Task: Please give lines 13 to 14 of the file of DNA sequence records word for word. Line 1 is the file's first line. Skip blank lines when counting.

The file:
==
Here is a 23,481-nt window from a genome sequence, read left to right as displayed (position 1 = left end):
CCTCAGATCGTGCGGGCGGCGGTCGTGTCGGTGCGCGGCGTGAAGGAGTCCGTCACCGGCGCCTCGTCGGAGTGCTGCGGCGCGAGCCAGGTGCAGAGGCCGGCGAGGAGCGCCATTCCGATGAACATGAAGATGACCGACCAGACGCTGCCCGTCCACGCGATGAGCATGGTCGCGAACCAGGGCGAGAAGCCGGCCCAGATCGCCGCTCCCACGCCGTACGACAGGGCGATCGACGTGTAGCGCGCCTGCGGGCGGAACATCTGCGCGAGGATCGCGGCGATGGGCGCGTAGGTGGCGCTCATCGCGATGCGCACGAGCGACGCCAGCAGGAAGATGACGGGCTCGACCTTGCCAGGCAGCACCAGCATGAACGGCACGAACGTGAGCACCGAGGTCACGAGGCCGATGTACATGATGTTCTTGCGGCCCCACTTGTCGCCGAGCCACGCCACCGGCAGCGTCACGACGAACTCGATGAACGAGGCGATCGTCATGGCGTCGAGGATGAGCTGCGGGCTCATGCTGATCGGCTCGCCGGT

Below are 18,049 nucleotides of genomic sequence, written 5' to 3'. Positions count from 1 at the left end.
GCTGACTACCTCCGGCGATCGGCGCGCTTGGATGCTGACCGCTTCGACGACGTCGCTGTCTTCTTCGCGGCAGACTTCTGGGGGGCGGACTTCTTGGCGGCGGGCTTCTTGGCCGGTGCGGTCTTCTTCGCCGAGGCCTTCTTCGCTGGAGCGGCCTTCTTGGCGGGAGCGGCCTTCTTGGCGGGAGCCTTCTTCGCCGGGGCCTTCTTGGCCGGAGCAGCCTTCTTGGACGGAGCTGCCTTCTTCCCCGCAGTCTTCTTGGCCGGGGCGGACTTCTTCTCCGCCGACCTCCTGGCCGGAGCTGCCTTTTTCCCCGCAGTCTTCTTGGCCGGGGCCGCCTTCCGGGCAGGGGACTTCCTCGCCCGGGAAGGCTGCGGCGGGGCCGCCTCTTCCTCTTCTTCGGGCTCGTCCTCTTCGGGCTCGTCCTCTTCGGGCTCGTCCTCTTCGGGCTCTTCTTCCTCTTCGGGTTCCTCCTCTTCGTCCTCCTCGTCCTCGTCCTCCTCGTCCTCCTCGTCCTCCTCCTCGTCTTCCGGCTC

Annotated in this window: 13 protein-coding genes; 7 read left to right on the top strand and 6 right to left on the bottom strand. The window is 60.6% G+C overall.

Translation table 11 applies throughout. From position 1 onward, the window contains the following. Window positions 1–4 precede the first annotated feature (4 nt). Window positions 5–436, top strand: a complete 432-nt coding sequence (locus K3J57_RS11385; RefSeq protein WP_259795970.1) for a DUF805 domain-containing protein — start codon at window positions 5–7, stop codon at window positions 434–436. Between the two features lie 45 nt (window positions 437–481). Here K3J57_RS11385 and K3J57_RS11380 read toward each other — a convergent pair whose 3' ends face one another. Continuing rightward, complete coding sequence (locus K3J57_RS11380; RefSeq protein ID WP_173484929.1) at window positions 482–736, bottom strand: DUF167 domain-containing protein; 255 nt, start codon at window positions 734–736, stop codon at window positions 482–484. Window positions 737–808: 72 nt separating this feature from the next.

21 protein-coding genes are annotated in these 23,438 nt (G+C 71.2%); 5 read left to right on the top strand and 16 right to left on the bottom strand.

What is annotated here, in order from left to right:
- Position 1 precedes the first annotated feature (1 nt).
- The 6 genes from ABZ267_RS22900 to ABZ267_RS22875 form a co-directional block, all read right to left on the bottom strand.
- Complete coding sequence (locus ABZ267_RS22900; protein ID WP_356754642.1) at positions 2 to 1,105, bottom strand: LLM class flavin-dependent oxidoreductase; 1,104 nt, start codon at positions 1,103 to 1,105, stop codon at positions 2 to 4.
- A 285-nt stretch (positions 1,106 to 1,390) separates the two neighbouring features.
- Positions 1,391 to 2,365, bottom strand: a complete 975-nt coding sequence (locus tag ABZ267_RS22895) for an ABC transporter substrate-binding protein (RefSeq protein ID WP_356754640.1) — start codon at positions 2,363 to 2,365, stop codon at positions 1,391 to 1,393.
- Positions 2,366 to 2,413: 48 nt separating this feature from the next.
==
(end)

- Positions 1,391 to 2,365, bottom strand: a complete 975-nt coding sequence (locus tag ABZ267_RS22895) for an ABC transporter substrate-binding protein (RefSeq protein ID WP_356754640.1) — start codon at positions 2,363 to 2,365, stop codon at positions 1,391 to 1,393.
- Positions 2,366 to 2,413: 48 nt separating this feature from the next.